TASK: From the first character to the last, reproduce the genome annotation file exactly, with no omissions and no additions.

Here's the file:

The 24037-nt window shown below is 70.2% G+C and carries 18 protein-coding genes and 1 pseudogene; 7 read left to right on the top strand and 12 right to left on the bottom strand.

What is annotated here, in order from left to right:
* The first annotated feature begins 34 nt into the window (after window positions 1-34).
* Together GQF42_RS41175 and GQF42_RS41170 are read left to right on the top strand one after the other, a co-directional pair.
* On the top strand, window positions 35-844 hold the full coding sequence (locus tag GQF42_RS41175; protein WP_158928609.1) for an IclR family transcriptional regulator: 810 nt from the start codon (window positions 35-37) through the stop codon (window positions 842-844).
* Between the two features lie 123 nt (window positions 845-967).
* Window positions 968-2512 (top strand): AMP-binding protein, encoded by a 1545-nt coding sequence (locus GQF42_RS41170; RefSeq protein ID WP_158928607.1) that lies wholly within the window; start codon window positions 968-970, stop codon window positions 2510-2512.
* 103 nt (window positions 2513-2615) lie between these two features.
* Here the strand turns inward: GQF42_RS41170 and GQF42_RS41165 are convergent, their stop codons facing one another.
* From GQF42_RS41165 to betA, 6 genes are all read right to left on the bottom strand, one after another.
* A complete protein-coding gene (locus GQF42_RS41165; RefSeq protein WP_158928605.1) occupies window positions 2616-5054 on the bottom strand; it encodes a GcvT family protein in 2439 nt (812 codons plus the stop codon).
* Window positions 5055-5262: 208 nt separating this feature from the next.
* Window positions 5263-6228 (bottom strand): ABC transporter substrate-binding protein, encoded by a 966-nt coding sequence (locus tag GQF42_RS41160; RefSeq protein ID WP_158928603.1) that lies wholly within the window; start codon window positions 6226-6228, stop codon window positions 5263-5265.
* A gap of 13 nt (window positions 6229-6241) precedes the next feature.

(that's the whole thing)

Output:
The 24037-nt window shown below is 70.2% G+C and carries 18 protein-coding genes and 1 pseudogene; 7 read left to right on the top strand and 12 right to left on the bottom strand.

What is annotated here, in order from left to right:
* The first annotated feature begins 34 nt into the window (after window positions 1-34).
* Together GQF42_RS41175 and GQF42_RS41170 are read left to right on the top strand one after the other, a co-directional pair.
* On the top strand, window positions 35-844 hold the full coding sequence (locus tag GQF42_RS41175; protein WP_158928609.1) for an IclR family transcriptional regulator: 810 nt from the start codon (window positions 35-37) through the stop codon (window positions 842-844).
* Between the two features lie 123 nt (window positions 845-967).
* Window positions 968-2512 (top strand): AMP-binding protein, encoded by a 1545-nt coding sequence (locus GQF42_RS41170; RefSeq protein ID WP_158928607.1) that lies wholly within the window; start codon window positions 968-970, stop codon window positions 2510-2512.
* 103 nt (window positions 2513-2615) lie between these two features.
* Here the strand turns inward: GQF42_RS41170 and GQF42_RS41165 are convergent, their stop codons facing one another.
* From GQF42_RS41165 to betA, 6 genes are all read right to left on the bottom strand, one after another.
* A complete protein-coding gene (locus GQF42_RS41165; RefSeq protein WP_158928605.1) occupies window positions 2616-5054 on the bottom strand; it encodes a GcvT family protein in 2439 nt (812 codons plus the stop codon).
* Window positions 5055-5262: 208 nt separating this feature from the next.
* Window positions 5263-6228 (bottom strand): ABC transporter substrate-binding protein, encoded by a 966-nt coding sequence (locus tag GQF42_RS41160; RefSeq protein ID WP_158928603.1) that lies wholly within the window; start codon window positions 6226-6228, stop codon window positions 5263-5265.
* A gap of 13 nt (window positions 6229-6241) precedes the next feature.